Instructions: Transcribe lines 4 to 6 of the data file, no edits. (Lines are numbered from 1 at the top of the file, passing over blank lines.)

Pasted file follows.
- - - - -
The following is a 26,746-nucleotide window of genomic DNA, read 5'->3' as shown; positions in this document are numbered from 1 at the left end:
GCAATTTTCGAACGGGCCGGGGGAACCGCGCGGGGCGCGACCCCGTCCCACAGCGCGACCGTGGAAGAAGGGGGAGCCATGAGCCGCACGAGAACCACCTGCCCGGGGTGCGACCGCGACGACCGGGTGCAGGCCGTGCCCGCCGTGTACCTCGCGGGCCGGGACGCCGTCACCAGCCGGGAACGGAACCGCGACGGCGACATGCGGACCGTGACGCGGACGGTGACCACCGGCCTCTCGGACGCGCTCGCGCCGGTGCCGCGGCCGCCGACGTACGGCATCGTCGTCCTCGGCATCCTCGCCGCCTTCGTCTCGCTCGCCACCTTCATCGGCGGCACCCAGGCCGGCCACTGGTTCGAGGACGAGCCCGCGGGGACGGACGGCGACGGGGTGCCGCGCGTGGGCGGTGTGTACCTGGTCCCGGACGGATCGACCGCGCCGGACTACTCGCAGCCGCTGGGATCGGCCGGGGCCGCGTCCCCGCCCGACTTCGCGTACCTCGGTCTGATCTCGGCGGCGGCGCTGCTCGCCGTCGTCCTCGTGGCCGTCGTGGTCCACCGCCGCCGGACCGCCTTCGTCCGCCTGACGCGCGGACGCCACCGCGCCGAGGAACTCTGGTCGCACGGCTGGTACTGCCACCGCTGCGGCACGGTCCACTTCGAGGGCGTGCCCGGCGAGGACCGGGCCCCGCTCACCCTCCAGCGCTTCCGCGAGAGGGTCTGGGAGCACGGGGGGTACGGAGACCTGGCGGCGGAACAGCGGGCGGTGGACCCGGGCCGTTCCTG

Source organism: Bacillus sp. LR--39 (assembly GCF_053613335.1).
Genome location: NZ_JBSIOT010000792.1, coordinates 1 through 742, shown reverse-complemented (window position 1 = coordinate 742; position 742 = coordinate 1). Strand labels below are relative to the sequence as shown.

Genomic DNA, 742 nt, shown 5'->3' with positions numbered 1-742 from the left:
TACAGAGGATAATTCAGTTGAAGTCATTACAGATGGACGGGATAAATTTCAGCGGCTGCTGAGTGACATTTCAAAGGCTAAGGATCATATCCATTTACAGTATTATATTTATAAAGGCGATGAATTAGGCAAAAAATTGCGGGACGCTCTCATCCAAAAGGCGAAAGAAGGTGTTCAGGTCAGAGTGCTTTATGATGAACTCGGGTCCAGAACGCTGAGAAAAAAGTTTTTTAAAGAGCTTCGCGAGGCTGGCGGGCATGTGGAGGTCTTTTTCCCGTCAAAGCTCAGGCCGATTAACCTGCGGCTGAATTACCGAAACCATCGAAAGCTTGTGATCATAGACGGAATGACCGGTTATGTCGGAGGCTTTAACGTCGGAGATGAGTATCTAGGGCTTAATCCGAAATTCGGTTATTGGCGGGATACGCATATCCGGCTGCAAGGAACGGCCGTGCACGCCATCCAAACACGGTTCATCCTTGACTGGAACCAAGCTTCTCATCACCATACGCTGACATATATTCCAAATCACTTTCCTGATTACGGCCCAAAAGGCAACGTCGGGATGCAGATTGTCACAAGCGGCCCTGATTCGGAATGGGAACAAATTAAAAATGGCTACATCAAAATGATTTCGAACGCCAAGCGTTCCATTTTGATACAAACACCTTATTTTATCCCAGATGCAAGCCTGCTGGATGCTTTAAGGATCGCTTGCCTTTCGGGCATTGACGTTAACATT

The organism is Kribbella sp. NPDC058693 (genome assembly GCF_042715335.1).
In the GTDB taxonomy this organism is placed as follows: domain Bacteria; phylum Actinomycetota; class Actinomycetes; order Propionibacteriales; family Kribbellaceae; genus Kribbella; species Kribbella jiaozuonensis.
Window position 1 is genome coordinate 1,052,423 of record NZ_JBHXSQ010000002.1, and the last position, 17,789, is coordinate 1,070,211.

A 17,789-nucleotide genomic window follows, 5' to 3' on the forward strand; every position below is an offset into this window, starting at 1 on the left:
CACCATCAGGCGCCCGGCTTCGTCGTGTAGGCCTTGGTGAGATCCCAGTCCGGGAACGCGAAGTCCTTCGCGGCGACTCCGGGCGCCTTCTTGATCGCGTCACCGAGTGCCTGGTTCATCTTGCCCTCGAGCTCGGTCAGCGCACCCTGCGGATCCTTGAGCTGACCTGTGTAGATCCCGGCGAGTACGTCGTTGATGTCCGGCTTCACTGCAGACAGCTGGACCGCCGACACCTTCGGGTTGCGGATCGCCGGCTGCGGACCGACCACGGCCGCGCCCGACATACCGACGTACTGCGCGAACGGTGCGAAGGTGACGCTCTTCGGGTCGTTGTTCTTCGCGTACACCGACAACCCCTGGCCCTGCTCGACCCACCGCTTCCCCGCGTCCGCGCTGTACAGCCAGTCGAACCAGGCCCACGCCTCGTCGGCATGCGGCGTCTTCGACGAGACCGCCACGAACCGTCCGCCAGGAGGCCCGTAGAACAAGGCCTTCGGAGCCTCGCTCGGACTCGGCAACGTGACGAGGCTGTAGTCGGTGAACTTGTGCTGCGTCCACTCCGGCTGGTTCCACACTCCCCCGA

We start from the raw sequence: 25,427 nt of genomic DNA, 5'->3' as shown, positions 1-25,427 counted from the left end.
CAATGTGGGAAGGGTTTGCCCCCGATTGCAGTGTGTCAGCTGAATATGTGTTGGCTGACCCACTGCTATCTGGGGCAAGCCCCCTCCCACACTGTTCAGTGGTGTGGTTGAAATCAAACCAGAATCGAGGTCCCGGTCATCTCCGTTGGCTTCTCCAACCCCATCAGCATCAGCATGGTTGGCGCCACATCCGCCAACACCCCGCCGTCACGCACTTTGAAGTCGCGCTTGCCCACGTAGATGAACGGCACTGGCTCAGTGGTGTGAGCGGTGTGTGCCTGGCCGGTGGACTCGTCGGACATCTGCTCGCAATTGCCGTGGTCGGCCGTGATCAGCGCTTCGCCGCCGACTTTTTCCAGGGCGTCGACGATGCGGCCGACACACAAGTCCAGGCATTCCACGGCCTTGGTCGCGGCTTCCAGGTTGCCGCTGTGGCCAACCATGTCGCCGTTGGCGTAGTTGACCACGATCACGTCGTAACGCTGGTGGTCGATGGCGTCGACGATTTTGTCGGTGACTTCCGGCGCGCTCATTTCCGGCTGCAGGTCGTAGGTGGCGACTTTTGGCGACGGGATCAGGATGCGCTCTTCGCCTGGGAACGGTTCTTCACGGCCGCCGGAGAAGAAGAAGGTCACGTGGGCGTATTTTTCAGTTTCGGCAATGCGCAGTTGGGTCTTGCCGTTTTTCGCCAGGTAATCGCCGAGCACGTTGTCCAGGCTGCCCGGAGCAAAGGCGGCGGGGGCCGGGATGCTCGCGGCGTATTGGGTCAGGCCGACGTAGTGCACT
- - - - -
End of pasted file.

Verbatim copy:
Genome location: NZ_JBSIOT010000792.1, coordinates 1 through 742, shown reverse-complemented (window position 1 = coordinate 742; position 742 = coordinate 1). Strand labels below are relative to the sequence as shown.

Genomic DNA, 742 nt, shown 5'->3' with positions numbered 1-742 from the left:
TACAGAGGATAATTCAGTTGAAGTCATTACAGATGGACGGGATAAATTTCAGCGGCTGCTGAGTGACATTTCAAAGGCTAAGGATCATATCCATTTACAGTATTATATTTATAAAGGCGATGAATTAGGCAAAAAATTGCGGGACGCTCTCATCCAAAAGGCGAAAGAAGGTGTTCAGGTCAGAGTGCTTTATGATGAACTCGGGTCCAGAACGCTGAGAAAAAAGTTTTTTAAAGAGCTTCGCGAGGCTGGCGGGCATGTGGAGGTCTTTTTCCCGTCAAAGCTCAGGCCGATTAACCTGCGGCTGAATTACCGAAACCATCGAAAGCTTGTGATCATAGACGGAATGACCGGTTATGTCGGAGGCTTTAACGTCGGAGATGAGTATCTAGGGCTTAATCCGAAATTCGGTTATTGGCGGGATACGCATATCCGGCTGCAAGGAACGGCCGTGCACGCCATCCAAACACGGTTCATCCTTGACTGGAACCAAGCTTCTCATCACCATACGCTGACATATATTCCAAATCACTTTCCTGATTACGGCCCAAAAGGCAACGTCGGGATGCAGATTGTCACAAGCGGCCCTGATTCGGAATGGGAACAAATTAAAAATGGCTACATCAAAATGATTTCGAACGCCAAGCGTTCCATTTTGATACAAACACCTTATTTTATCCCAGATGCAAGCCTGCTGGATGCTTTAAGGATCGCTTGCCTTTCGGGCATTGACGTTAACATT